Kerry Rouhier joined the Kenyon faculty in 2010. Her research focuses on the investigation of the branched-chain amino acid metabolism and its role in plant growth and development. Her lab uses a variety of instruments such as nuclear magnetic spectroscopy and gas chromatography-mass spectrometry, as well as many common biochemical techniques to purify and study proteins and their reactions. Prior to Kenyon, Rouhier was a postdoctoral associate where she worked on projects that ranged from the synthesis of fluorescent compounds and small molecule detection systems to student understanding in spatial reasoning.
Rouhier teaches introductory-level courses as well as advanced courses related to biochemistry. She is also a member of various professional societies focused on science pedagogy.
Areas of Expertise
Plant metabolism, enzyme function, emerging pedagogical techniques in the sciences
2008 — Doctor of Philosophy from Miami University Oxford
2003 — Bachelor of Science from Aquinas College, magna cum laude
Courses Recently Taught
This laboratory course accompanies CHEM 121 and 122 with an introduction to modern experimental chemistry. Laboratory experiments explore inorganic synthesis, molecular structure and properties, and spectroscopy, with an emphasis on laboratory safety, computerized data acquisition and analysis, and the theory of analytical instrumentation. The laboratory work is organized around individual and team projects. Communication skills are developed through proper use of a laboratory notebook. One three-hour laboratory is held per week. Corequisite: CHEM 121 or 122. Offered every fall semester.
We create scientific knowledge through observation, mental models, and careful design of experimental procedures. We invite you to explore and understand this process, through a combination of practical experience and critical analysis. CHEM 123 and 126 are your introduction to modern experimental chemistry and are foundational to all upper-level chemistry laboratory courses. Course activities: analyze and design laboratory procedures, practice operation of laboratory equipment, assess and validate techniques, construct knowledge through discussion. Format: one three-hour laboratory session per week. Topics typically include: gravimetric and volumetric techniques, standardization, titration, spectrophotometry, infrared spectroscopy, nuclear magnetic resonance spectroscopy, molecular modeling, separations, chromatography, thermal analysis, kinetics, programming, data acquisition and data analysis. Prerequisite: CHEM 123. Offered every spring semester.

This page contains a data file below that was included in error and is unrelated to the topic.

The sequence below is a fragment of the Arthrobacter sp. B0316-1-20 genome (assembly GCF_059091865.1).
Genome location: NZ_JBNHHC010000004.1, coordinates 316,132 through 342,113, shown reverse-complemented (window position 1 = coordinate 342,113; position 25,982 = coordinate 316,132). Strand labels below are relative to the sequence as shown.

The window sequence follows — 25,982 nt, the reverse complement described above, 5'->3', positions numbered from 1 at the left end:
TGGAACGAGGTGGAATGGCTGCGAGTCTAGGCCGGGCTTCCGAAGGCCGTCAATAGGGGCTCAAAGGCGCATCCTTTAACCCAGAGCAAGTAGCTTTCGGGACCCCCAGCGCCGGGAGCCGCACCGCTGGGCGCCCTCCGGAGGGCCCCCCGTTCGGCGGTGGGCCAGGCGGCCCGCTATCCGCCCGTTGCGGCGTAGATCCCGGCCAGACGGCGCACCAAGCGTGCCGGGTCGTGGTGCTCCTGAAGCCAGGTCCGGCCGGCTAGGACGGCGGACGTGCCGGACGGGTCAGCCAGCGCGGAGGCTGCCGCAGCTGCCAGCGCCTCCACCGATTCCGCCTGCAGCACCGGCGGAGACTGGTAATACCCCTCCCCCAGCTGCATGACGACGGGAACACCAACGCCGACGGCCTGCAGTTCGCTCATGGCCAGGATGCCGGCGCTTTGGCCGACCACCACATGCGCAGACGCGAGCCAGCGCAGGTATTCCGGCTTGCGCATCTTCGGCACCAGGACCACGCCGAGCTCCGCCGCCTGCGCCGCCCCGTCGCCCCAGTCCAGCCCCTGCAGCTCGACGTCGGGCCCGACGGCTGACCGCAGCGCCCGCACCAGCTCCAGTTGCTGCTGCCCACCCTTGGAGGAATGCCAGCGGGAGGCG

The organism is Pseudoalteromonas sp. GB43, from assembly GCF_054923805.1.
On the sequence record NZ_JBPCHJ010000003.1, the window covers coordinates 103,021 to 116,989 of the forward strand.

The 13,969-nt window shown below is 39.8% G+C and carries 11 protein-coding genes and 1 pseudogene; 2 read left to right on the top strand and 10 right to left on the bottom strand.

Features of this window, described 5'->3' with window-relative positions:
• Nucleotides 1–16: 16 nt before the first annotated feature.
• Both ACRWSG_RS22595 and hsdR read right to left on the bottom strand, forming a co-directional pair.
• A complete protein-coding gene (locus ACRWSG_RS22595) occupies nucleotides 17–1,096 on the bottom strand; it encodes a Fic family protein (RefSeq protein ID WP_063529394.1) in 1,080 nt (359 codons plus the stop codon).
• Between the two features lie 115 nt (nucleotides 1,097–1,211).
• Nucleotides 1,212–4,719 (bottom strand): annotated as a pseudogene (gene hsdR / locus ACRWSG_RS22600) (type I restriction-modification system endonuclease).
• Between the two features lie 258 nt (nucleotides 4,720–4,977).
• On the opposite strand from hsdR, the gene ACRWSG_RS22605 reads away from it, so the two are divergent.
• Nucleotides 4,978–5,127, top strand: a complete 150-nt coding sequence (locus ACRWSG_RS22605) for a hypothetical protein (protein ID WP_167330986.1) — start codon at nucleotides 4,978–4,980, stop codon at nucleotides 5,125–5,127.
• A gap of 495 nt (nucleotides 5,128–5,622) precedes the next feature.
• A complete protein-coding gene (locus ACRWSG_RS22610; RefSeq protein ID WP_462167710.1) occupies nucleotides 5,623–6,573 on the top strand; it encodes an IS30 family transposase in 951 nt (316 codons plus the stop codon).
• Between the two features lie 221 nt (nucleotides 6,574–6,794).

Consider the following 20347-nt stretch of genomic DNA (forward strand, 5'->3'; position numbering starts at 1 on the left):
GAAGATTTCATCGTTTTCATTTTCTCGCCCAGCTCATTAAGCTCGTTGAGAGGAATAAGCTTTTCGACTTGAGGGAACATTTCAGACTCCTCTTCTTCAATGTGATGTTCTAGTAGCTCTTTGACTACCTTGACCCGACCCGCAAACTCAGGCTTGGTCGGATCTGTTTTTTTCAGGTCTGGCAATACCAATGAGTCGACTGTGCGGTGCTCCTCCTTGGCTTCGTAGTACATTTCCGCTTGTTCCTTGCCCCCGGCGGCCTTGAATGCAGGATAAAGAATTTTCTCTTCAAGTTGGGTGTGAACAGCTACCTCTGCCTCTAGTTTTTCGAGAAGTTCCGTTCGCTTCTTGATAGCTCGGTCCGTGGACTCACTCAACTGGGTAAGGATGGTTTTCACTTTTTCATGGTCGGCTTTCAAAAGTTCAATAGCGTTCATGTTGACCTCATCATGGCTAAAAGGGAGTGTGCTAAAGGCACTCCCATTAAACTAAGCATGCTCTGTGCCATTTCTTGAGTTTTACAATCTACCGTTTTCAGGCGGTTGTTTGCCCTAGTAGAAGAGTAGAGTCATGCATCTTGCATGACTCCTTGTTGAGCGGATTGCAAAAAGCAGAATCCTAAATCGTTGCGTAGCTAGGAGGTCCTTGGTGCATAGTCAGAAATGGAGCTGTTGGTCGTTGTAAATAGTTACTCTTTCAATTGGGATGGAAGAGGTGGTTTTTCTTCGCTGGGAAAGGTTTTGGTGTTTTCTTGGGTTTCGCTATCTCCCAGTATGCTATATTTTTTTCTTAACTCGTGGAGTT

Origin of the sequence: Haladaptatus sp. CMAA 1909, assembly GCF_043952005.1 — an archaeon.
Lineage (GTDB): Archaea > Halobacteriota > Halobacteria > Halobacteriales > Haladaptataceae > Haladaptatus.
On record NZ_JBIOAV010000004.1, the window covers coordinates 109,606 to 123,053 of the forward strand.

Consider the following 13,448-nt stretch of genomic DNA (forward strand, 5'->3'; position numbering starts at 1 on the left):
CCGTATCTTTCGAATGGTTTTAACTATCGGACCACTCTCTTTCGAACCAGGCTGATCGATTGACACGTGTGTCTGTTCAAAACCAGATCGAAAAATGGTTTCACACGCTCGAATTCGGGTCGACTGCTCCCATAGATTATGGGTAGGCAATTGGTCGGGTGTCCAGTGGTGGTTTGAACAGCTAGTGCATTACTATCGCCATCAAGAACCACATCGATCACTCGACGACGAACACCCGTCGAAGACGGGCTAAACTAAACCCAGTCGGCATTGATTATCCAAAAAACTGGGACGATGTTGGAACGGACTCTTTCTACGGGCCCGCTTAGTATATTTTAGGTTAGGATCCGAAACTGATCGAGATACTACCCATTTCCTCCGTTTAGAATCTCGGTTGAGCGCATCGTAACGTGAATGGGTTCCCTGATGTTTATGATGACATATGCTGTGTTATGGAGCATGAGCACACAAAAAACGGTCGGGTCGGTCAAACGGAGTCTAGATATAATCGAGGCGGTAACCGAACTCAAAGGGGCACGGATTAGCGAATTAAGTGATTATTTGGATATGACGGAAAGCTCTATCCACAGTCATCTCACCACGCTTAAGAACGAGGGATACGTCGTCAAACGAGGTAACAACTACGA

This course is a study of the structure and function of biologically important compounds. Topics include proteins, enzymes, intermediary metabolism and electron transport with emphasis on thermodynamic and kinetic analysis of biochemical systems. Prerequisite: CHEM 232. Offered every spring semester.
This course is an introduction to fundamental laboratory techniques in biochemistry. The focus of the course is the isolation, purification, characterization and detailed kinetic analysis of alkaline of an enzyme of interest. This course meets for one three-hour laboratory period per week. This counts toward advanced lab elective for the major. Prerequisite or corequisite: CHEM 256. Offered every spring semester.
Section 01 (.25 unit): Students engage in independent research under the direction of a faculty mentor. The time requirement is at least three hours in lab per week. Students will learn to search literature and give professional presentations. This course also provides an introduction to scientific writing. More details can be obtained from the department chair. Permission of instructor required. Offered every semester.\n\nSection 02 (.5 unit): This section is a prerequisite to CHEM 497 and 498. The time commitment is six to eight hours per week in lab. Students will learn to search literature and give professional presentations as well as to write scientifically. More details can be obtained from the department chair. This counts toward advanced lab elective for the major. Permission of instructor required. Offered every semester.
This is a required course for all chemistry majors, including those involved in independent research. The course covers topics relating to chemistry research. Weekly meetings will involve (1) searching chemistry literature, (2) analyzing primary research articles, and (3) discussing ethics, trends, funding and other issues relating to chemistry research. During the semester, students will give written and oral presentations of primary research articles. Prerequisite: senior standing. Offered every fall semester.